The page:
Of the many interior design pieces within our buildings, the egg chair is arguably the most distinct. Its round shape, curved edges and cocoon-like nature are as inviting as they are fascinating. A staple accent in many Optima projects, the Egg chair has its own colorful past that has led it to its present-day prominence throughout the world of interior design. 

A Scandinavian Start

In the mid-1950s, the Scandinavian Airlines System enlisted Arne Jacobsen to design downtown Copenhagen’s Royal Hotel. Jacobsen, a Danish architect and designer, is one of the best-known designers of the 20th century and one of the pioneers of Danish modern design. He was a crucial contributor to architectural Functionalism and his keen sense of proportion is most well-known throughout his wide range of furniture designs. 

In designing the Egg chair, Jacobsen kept in mind both function and form with a chair that would allow travelers passing through the hotel to relax, swivel and recline. The high, curving sides allowed for a bit of privacy, a much-needed amenity after a long journey. The chair was lightweight at only 17 pounds, allowing the hotel staff to move and rearrange them as necessary. Even 60 years after its first debut, the Egg chair is still an iconic piece of design history, beloved by both residential and commercial spaces.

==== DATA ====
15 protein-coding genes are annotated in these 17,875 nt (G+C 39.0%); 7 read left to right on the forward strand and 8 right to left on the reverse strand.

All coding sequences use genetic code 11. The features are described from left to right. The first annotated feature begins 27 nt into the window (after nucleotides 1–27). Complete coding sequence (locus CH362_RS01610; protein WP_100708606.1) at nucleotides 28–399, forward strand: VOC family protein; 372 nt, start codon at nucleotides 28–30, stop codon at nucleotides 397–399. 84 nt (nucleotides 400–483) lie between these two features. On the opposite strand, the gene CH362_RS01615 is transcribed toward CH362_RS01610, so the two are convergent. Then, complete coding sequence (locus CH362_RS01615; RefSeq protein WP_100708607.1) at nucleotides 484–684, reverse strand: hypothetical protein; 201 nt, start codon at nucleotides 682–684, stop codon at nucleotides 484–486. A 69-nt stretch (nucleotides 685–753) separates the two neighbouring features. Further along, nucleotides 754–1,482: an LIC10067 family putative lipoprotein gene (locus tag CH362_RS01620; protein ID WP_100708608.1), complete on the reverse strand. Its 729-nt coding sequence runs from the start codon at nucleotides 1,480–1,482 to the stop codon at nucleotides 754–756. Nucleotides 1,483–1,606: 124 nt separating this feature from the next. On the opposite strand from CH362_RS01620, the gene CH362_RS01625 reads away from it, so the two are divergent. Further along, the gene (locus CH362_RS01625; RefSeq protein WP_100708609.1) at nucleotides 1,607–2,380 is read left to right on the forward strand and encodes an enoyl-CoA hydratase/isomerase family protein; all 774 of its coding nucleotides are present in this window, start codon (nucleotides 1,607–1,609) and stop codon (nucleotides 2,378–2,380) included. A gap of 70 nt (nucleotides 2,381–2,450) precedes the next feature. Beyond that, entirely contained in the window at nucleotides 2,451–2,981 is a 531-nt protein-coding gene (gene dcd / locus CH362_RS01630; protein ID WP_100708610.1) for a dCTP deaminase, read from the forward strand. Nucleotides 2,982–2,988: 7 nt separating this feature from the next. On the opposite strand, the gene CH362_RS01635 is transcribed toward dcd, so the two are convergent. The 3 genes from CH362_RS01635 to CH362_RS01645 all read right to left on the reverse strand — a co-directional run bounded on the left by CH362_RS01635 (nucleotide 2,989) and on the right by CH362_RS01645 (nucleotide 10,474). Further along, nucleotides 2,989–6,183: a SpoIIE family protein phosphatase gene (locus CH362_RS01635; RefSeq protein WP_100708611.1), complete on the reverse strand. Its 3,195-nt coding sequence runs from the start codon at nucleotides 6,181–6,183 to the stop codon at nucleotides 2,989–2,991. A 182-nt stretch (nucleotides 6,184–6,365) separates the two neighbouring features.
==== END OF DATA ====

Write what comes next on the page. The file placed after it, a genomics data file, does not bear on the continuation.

The Egg chair has a colorful past that has led it to its present-day prominence throughout the world of interior design.
Optima Old Orchard Woods | Skokie, IL

The Eggs at Optima

Throughout our residential spaces, Egg chairs serve as a complementary accent piece to our Modernist buildings, reflecting the same passion for form and function. The curvaceous seat is adaptable, pairing well with everything from white walls to colorful surroundings. As they did when they were first designed, egg chairs serve a variety of functional purposes: a fresh pop of color, a nod to the Modernist style, a place to relax at the end of the day or a cosy reading spot to enjoy your favorite book. However they’re utilized, these design icons are a Modernist staple and one of our favorite pieces of unique furniture.

person name goes here

Maintenance Supervisor

Glencoe, IL

    Acceptable file types: *.pdf | *.txt | *.doc, max-size: 2Mb